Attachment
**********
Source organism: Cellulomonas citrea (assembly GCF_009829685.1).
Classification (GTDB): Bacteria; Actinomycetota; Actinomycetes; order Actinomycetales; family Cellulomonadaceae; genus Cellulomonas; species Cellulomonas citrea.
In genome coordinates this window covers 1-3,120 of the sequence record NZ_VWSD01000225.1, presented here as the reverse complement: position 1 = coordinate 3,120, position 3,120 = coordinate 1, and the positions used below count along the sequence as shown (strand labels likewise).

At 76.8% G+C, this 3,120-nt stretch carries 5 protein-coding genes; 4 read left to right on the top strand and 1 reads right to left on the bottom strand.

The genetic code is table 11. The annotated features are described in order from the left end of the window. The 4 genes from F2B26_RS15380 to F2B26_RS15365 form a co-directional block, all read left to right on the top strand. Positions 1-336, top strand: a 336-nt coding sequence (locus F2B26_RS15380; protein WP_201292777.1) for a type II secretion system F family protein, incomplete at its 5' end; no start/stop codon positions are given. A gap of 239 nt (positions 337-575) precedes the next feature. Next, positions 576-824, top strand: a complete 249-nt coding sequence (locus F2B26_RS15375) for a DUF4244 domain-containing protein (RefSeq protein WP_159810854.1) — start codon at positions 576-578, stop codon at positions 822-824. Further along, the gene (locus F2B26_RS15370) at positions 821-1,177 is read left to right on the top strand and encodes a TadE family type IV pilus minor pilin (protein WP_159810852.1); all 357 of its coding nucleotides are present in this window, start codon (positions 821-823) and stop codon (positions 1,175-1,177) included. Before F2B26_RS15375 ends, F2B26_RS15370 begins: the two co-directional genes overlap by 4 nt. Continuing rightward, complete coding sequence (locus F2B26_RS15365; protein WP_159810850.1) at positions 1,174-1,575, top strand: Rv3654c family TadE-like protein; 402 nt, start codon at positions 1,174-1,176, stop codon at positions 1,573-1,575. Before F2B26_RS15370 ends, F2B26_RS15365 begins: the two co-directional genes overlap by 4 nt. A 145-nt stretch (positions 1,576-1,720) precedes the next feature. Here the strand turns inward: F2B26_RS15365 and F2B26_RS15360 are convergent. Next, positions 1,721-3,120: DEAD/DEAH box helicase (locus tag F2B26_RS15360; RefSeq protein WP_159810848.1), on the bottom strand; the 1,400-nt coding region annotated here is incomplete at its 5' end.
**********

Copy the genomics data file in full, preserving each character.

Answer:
Source organism: Cellulomonas citrea (assembly GCF_009829685.1).
Classification (GTDB): Bacteria; Actinomycetota; Actinomycetes; order Actinomycetales; family Cellulomonadaceae; genus Cellulomonas; species Cellulomonas citrea.
In genome coordinates this window covers 1-3,120 of the sequence record NZ_VWSD01000225.1, presented here as the reverse complement: position 1 = coordinate 3,120, position 3,120 = coordinate 1, and the positions used below count along the sequence as shown (strand labels likewise).

At 76.8% G+C, this 3,120-nt stretch carries 5 protein-coding genes; 4 read left to right on the top strand and 1 reads right to left on the bottom strand.

The genetic code is table 11. The annotated features are described in order from the left end of the window. The 4 genes from F2B26_RS15380 to F2B26_RS15365 form a co-directional block, all read left to right on the top strand. Positions 1-336, top strand: a 336-nt coding sequence (locus F2B26_RS15380; protein WP_201292777.1) for a type II secretion system F family protein, incomplete at its 5' end; no start/stop codon positions are given. A gap of 239 nt (positions 337-575) precedes the next feature. Next, positions 576-824, top strand: a complete 249-nt coding sequence (locus F2B26_RS15375) for a DUF4244 domain-containing protein (RefSeq protein WP_159810854.1) — start codon at positions 576-578, stop codon at positions 822-824. Further along, the gene (locus F2B26_RS15370) at positions 821-1,177 is read left to right on the top strand and encodes a TadE family type IV pilus minor pilin (protein WP_159810852.1); all 357 of its coding nucleotides are present in this window, start codon (positions 821-823) and stop codon (positions 1,175-1,177) included. Before F2B26_RS15375 ends, F2B26_RS15370 begins: the two co-directional genes overlap by 4 nt. Continuing rightward, complete coding sequence (locus F2B26_RS15365; protein WP_159810850.1) at positions 1,174-1,575, top strand: Rv3654c family TadE-like protein; 402 nt, start codon at positions 1,174-1,176, stop codon at positions 1,573-1,575. Before F2B26_RS15370 ends, F2B26_RS15365 begins: the two co-directional genes overlap by 4 nt. A 145-nt stretch (positions 1,576-1,720) precedes the next feature. Here the strand turns inward: F2B26_RS15365 and F2B26_RS15360 are convergent. Next, positions 1,721-3,120: DEAD/DEAH box helicase (locus tag F2B26_RS15360; RefSeq protein WP_159810848.1), on the bottom strand; the 1,400-nt coding region annotated here is incomplete at its 5' end.